Nor does Power mention the Palestinian genocide. Under her tutlelage, I think I’ve learned how to use this tricky term, and current practices of the Israeli government in Gaza and the West Bank fit the pattern, as do widespread policy and media denial. Perhaps the destruction of Palestinian life and culture might not have been quite so evident at the stage of the second intifada when her book went to press. Yet the pattern was there, and Power had built the groundwork to name it. Her story of the Nazi genocide against European Jews begins in the humiliation of the Germans after World War I, driving them, as the oppressed, to become oppressors. Yet Power appears oblivious to this same pattern in current Israeli government actions: the separation, humiliation, and detention of Palestinian males, the destruction of homes, culture, and communities, an apparent effort to stamp out or drive away an indigenous people. I’m afraid this story, too, is about America’s relationship to genocide. Barely reported nightmare details trouble our nation’s collective consciousness, perhaps stirring memory and denial. Does our own history prevent us from seeing and responding? Instead we befriend and finance the perpetrators—as Power so vividly shows we did for Saddam Hussein and Pol Pot.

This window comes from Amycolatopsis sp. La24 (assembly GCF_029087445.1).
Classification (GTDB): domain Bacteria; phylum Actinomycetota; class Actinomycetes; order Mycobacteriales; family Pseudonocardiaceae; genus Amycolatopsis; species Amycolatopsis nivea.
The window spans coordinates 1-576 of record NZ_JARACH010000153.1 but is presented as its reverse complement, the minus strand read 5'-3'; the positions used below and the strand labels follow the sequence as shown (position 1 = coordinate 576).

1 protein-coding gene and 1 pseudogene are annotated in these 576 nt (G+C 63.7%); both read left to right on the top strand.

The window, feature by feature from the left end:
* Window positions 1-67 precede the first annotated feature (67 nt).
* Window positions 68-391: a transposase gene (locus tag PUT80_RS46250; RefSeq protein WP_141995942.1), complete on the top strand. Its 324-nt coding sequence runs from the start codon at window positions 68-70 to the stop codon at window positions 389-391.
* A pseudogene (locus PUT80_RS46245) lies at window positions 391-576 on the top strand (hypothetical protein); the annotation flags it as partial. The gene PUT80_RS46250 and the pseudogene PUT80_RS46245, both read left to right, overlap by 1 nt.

As the fine lawyer, journalist, and policy analyst that she is, Power resurrects details of America’s recent “relationship with genocide” that have long been silenced. She forces us to look at the denial, complacency, and complicity with which our country has greeted the past century’s genocides. But to see why perpetrators pursue genocide, why our country ignores it, and what might end it, calls for a deeper look into the human psyche and into America’s profoundly racist roots. Airstrikes or sending in troops in a more timely way can’t change this deep and powerful relationship or solve “the problem from hell.”
What Constitutes Genocide?
From page 57 in “A Problem from Hell.” The following is a direct quote:
After a bruising year of drafting battles, the [UN]1948 Convention
on the Prevention and Punishment of the Crime of Genocide settled on
a definition of genocide as any of the following acts committed with
intent to destroy, in whole or in part, a national, ethnical, or religious
group, as such:
For a party to be found guilty of perpetrating this new crime of genocide, it had to (1) carry out one of the aforementioned acts, (2) with the intent to destroy all or part of (3) one of the groups protected. The law did not require the extermination of an entire group, only acts committed with the intent to destroy a substantial part. If the perpetrator did not target a national, ethnic, or religious group as such, then killings would constitute mass homicide, not genocide.
[Note: Not until 38 years later in Ronald Reagan’s presidency (1986) was this convention ratified by the United States.]